Stroll through the streets of Florence with the 2020 edition of Emiko Davies’ award-winning Florentine. This new format cookbook beautifully packages Emiko’s recipes, photographs and insights, each informed by her experience of Tuscany’s capital over more than a decade. As well, it includes new neighbourhood itineraries—from 24 Hours in Florence, to Day Trips Outside the City Centre, to Best Bistecca and Pastry Shops, to Shopping for Cook’s Tools.
Emiko’s recipes transport readers to the piazzas of Florence. From her torta di mele—a reassuringly nonna-esque apple cake—to ravioli pera e ricotta, mouthwateringly buttery pear and ricotta ravioloni—she shares an enchanting culinary tour of the city. Visit pastry shops bustling with espresso-sippers, hole-in-the-wall wine bars, busy food vans and lunchtime trattorias, and learn how and why the people of Florence remain so proudly attached to their unchanging cuisine.
It’s a cuisine that tells the unique story of its city, dish by dish. From the morning ritual of la pasticceria (the pastry shop) and il forno (the bakery), the tantalizing fresh produce of il mercato (the market) and il maccellaio (the butcher) through to the romance of la trattoria.
With a nod to Florence’s rich history, Florentine offers traditional dishes beloved in homes across the region too, including schiacciata fiorentina (orange and vanilla cake), apricot jam crostata (apricot jam pie), piselli alla fiorentina (peas cooked in tomato sauce) and cinghiale con le olive (stewed wild boar with olives). Seasons and long-held food traditions play an important role in the Tuscan kitchen and this is reflected in every Florentine menu, bakery window or market stall.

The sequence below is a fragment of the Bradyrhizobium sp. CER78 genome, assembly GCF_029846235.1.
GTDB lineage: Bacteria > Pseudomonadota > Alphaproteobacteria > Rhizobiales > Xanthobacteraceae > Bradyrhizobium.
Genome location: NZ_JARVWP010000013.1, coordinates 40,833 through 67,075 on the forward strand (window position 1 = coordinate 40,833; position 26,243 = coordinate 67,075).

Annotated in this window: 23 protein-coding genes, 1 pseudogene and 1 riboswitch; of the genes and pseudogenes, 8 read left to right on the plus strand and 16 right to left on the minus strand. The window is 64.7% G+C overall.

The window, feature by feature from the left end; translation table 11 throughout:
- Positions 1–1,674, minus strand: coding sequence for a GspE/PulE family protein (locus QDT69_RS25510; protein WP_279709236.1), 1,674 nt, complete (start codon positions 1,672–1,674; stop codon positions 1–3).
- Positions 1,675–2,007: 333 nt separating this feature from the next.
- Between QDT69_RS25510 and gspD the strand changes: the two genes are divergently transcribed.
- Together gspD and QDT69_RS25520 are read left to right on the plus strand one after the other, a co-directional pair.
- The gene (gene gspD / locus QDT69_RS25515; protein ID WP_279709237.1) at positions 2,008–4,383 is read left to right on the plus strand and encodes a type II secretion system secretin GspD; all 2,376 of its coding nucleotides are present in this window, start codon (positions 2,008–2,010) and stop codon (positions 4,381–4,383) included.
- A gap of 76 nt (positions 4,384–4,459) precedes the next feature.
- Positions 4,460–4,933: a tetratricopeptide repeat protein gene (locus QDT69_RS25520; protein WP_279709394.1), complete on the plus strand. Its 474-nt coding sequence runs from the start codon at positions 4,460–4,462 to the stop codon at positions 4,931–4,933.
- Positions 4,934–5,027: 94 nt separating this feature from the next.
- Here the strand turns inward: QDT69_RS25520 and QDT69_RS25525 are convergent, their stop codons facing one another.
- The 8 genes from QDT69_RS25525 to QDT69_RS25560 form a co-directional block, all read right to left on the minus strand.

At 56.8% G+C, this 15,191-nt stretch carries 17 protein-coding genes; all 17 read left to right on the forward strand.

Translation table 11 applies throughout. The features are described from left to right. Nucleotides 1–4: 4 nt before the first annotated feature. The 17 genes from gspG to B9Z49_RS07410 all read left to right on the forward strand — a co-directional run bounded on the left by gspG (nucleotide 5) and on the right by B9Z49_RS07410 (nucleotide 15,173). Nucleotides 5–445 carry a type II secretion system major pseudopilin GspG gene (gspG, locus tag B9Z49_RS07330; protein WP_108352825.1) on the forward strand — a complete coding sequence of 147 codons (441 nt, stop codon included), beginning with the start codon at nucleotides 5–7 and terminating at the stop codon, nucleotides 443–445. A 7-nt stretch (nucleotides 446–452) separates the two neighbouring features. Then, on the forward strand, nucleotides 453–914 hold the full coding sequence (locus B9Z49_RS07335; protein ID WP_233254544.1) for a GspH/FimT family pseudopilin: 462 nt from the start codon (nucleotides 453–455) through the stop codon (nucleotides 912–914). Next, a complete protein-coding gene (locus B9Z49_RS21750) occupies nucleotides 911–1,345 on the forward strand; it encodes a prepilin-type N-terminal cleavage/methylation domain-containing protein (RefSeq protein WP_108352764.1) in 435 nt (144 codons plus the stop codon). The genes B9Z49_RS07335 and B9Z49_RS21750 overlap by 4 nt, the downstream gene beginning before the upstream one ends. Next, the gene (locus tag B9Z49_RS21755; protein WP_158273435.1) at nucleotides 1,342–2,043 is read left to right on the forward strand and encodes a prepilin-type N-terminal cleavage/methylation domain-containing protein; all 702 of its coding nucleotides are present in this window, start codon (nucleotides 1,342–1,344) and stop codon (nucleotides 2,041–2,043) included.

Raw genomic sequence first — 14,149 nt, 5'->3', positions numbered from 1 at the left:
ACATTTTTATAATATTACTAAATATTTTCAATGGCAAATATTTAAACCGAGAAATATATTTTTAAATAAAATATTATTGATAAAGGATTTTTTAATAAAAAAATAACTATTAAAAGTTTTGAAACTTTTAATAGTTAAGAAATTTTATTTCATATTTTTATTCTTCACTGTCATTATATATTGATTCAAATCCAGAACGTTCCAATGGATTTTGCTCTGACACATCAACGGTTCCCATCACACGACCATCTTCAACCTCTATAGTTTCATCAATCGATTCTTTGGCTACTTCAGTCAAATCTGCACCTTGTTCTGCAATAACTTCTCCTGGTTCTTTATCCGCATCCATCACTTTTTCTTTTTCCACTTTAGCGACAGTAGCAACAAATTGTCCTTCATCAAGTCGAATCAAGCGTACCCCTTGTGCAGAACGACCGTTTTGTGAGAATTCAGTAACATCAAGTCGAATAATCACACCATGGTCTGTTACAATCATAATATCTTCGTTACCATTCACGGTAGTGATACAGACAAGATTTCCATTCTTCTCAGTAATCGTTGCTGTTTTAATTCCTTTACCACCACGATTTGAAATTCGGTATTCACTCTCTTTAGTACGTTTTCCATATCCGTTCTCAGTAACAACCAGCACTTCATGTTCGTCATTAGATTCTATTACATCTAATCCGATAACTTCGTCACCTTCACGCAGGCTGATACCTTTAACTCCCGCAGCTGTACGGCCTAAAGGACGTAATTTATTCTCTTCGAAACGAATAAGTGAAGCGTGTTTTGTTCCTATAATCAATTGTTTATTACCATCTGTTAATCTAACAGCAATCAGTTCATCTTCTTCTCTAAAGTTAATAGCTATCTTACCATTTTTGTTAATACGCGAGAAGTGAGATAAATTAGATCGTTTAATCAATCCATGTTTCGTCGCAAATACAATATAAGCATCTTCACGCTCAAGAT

A Japanese-Australian who lives in the hills of Tuscany with her Italian sommelier husband and their family, Emiko says that one of the things she has come to appreciate is that there is no such thing as Italian cuisine; rather, Florentine is about offering readers a local’s perspective on one of the country’s 20 regional cuisines. In this case, the one that has won her heart.
Tuna, Bean & Onion Salad
A satisfying, refreshing salad, tonno, fagioli e cipolla is great for a summer lunch or barbecue. Although it is infinitely better when done with dried beans that you have cooked yourself, this also happens to be my go-to lunch when I’m time-poor or have nothing in the fridge, as it can be whipped up in a matter of minutes with good-quality tinned beans and some basil picked out of my herb pots. You could also replace the cannellini beans with borlotti beans or chickpeas, and the basil with fresh oregano, parsley or marjoram.
1 medium red onion, halved and thinly sliced
250 ml (81⁄2 fl oz/1 cup) boiling water 250 g (9 oz) tinned tuna in brine, drained
350 g (121⁄2 oz) drained, cooked cannellini beans, either homemade (page 101) or tinned
2 tablespoons extra-virgin olive oil 1 tablespoon red-wine vinegar 10–12 basil leaves, torn
To take the edge off the raw onion, put the slices in a mixing bowl and pour boiling water over the top. Let the slices sit for about 5–10 minutes so they are still crunchy and sweet, and drain.
Combine the onion with the remaining ingredients in a bowl with a pinch of salt and pepper, toss together and serve.
Recipe reprinted with permission from Hardie Grant Book.